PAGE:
“The air pollution benefits that can be achieved by implementing Mongolia’s revised NDC are on top of the existing actions being taken or planned that specifically tackle air quality in Ulaanbaatar,” Dr Damdin Davgadorj, assessment lead author, said. “When we evaluated the implementation of Mongolia’s NDC and planned air quality actions, the expected benefits were even greater.”
By implementing both Mongolia’s climate change commitment and planned air pollution actions emissions are reduced further—black carbon by 26%, PM2.5 emissions by 17%, and NOx emissions by 22% in 2030 compared to a Business as Usual scenario.
“The assessment highlights important additional next steps for Mongolia for climate change and air pollution mitigation,” said Dr Jargal Dorjpurev, an author on the study.
“On air pollution mitigation, a significant proportion of air pollutant emissions occur in cities outside Ulaanbaatar, and actions need to also be planned in these to improve air quality across the country,” Dr Dorjpurev said. “On climate change, a clear pathway to 2030 is communicated in the revised NDC. Now a long-term strategy to 2050 to decarbonise the Mongolian economy is needed, which maximises the benefits for Mongolian citizens, including ensuring clean air for all.”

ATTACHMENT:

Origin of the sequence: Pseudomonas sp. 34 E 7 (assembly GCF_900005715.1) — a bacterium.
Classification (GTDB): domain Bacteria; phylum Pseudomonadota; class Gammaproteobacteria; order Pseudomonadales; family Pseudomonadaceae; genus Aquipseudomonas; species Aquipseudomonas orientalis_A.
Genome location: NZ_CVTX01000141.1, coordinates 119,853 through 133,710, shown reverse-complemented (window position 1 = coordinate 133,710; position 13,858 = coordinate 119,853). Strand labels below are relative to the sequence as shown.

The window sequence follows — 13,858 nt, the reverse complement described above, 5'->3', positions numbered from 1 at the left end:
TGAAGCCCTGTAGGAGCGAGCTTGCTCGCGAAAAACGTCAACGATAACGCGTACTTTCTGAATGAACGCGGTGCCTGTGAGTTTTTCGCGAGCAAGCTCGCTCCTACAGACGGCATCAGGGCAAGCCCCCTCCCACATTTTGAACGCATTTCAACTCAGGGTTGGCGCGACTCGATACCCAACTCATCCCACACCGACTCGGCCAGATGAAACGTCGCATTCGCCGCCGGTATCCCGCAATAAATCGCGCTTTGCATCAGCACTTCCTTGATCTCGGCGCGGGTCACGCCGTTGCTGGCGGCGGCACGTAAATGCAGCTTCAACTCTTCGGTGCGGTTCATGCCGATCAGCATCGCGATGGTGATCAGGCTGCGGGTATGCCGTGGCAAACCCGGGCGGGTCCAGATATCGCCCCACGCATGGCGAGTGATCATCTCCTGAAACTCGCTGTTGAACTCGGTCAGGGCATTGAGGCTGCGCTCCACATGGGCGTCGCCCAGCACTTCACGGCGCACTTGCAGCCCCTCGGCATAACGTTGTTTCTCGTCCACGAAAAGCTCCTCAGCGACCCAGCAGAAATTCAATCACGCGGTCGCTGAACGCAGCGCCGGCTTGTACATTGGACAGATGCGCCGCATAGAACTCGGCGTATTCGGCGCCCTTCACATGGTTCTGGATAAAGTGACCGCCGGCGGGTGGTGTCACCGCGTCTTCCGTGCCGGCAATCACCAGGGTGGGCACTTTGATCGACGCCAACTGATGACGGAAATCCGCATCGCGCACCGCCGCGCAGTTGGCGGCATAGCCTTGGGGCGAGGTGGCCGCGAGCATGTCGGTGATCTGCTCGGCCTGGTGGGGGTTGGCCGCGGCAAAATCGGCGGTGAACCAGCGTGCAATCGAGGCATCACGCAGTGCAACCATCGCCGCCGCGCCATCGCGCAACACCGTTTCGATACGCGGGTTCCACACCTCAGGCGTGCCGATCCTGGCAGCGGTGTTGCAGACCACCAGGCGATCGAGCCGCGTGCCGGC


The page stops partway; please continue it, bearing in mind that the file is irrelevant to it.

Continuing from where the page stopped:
“The benefits to local air quality from increasing climate change ambition are clearly shown in global and regional assessments. I congratulate Mongolia for putting this into action and increasing the mitigation ambition in their NDC in a way that will contribute to solving their substantial air pollution,” Helena Molin Valdés, Head of the Climate and Clean Air Coalition Secretariat said. “All countries now revising their NDCs should evaluate what additional actions that improve air quality can be incorporated to increase climate change mitigation ambition and achieve local development and health benefits.”
Mongolia is one of over 20 countries receiving support on SLCPs and integrated air pollution and climate change planning as part of the Coalition’s SNAP initiative. The support provided is tailored to each country, ranging from initial assessments of major emission sources, development of National Action Plans, to integration of SLCPs within climate change planning processes.
Mongolia has been a member of the Climate and Clean Air Coalition since 2014.